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JDS Uniphase: A Lesson In Frustration

09/08/03 08:52:22 AM
by Koos van der Merwe

JDS Uniphase is listed both in Canada and the U.S., with Canada its primary base. With the Canadian market faltering because of a slowing economy while the U.S. market is recovering far better than anticipated, the share movement may be torn between the two.

Security:   JDSU-Q, JDU-T
Position:   Accumulate

At its height, JDS Uniphase was one of the most successful companies on the market, trading as high as $153.42 on March 31, 2000. It fell to a low of $1.58 on October 11, 2002. On August 22, 2003, Mr. Jozef Straus announced that he would be stepping down as chief executive officer. Mr. Straus built the company from scratch and enjoyed the status of being a shrewd entrepreneur, always wearing his trademark beret. With Mr. Straus leaving, JDS Uniphase has lost its beret. What now?

Attempting a wave count on the share price is next to impossible. Too many assumptions must be made, and the first rule of Elliott states, "The wave count must look right." The chart of JDSU looks as though it has completed its bear collapse and is trying desperately to recover. Under normal circumstances I would leave the company alone and look for one where the wave count is far more easily read. However, the company has changed management. The new management and a possible share price recovery intrigues me, and I am therefore attempting the following technical analysis.

Figure 1: JDS Uniphase. The chart is of JDSU-Q.
Graphic provided by: AdvancedGET.
JDS recovered from $1.58 to $4.71 on June 6, 2003, which I labeled Wave I on the chart. Then the stock fell, ignominiously gapping down to a low of $2.60 on July 25th in a classic three wave bear pattern. This could be the end of Wave II. The problem is, wave 1 of Wave I looks incomplete. I found it difficult to determine a major impulse wave. I must therefore assume that it is true, until future price movements clarify the wave count.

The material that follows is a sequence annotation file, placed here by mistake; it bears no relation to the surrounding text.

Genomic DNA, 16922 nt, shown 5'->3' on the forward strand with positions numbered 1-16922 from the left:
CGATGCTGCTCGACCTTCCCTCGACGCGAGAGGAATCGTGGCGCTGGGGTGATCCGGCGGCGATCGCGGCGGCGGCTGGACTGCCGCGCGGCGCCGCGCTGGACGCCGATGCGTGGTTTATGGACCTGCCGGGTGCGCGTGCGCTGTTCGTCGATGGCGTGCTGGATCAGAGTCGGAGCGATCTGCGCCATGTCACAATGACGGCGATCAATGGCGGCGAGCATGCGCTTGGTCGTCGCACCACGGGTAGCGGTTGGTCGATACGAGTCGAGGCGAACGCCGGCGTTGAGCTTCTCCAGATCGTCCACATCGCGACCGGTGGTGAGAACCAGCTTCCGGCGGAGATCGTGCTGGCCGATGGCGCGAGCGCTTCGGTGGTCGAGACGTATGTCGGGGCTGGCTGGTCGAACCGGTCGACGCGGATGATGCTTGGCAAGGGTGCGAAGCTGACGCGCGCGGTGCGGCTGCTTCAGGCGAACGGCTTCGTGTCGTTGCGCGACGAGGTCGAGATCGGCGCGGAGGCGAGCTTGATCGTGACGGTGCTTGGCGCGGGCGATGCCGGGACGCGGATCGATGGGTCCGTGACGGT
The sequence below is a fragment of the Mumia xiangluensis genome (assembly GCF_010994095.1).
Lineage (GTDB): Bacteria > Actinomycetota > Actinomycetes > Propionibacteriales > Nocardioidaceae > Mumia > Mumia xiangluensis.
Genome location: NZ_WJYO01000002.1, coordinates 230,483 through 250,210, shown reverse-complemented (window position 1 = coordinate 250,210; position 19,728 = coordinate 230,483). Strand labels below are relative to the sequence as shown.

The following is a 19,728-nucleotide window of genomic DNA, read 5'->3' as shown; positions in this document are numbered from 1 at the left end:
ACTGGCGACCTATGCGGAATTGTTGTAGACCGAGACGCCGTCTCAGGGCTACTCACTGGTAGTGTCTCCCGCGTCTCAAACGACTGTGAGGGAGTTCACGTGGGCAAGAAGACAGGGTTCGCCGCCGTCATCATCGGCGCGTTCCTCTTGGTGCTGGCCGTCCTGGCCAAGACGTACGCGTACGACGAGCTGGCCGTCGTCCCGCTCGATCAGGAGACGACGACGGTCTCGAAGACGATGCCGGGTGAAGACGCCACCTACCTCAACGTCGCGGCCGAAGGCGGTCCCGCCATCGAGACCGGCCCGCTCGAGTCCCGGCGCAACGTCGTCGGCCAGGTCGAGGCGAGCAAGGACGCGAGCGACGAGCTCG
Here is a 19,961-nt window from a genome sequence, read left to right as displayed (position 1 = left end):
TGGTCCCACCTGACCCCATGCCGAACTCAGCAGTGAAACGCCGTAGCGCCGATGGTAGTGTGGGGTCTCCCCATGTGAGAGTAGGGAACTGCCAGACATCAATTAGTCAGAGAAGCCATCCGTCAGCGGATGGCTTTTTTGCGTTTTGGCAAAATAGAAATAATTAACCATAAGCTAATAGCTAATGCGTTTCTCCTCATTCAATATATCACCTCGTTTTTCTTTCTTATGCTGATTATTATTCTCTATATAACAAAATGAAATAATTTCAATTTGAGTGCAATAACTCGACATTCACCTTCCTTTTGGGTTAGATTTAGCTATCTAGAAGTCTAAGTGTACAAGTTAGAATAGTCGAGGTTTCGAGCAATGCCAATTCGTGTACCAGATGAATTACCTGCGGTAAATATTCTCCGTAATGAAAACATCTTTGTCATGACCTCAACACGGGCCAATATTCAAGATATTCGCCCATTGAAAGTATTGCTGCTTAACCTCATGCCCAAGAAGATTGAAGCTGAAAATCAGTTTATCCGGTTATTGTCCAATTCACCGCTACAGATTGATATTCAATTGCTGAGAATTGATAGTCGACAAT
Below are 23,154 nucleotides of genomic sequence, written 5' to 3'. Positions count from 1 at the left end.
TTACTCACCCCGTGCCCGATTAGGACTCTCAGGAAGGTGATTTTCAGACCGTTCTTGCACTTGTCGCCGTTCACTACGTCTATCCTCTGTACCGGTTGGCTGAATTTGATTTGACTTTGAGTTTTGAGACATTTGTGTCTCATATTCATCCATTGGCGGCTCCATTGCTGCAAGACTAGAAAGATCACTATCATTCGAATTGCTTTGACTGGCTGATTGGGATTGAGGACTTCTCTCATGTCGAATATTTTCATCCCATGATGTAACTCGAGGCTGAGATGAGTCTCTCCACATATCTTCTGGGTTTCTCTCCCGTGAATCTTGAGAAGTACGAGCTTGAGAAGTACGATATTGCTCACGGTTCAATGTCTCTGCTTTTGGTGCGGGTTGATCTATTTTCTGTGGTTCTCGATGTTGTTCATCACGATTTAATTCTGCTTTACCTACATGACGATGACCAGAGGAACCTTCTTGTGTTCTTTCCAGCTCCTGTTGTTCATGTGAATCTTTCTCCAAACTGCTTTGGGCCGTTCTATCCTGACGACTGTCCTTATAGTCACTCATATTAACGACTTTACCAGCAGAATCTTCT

Based on this assumption, and the recent moves of the share which have broken its downward resistance line, I must also assume that the price is now moving in a Wave III pattern upwards. Whether it is depends on the following, and here I refer to the second chart.

1. The first thing you see is that the price has broken above its short-term downtrend line. This makes the share look very promising for the short-term.

2. The second thing you see is a possible cup and handle formation. The gap in the left side destroys this image, so I discard the pattern. The price however, did rise to fill the gap, then fell to retest the low and a higher level, forming what could be a double bottom. This could be waves 1 and 2 of a rising impulse wave.

3. The next thing to note is a consolidation triangle. This does suggest that should the price break out of this triangle upwards, it could reach $4.53. I have shown this triangle as waves 3 and 4 of the impulse wave.

4. The RSI indicator is trending upwards, suggesting strength.

5. Volume rose as the share price rose, and fell as the share price consolidated. Both suggest strength.

6. Finally, at 'X' on the chart, the price broke above the upper JM internal band, a 28-day moving average offset by 2% positive and -2% negative. The band at these parameters has not been that convincing, but it can be noted.

In conclusion, by all accounts, and due to the uncertainty of wave analysis, you should leave this share alone, but the change in management, and the growing optimism in the market, insists that you should keep looking at what was once a very high flyer.

Koos van der Merwe

Has been a technical analyst since 1969, and has worked as a futures and options trader with First Financial Futures in Johannesburg, South Africa.

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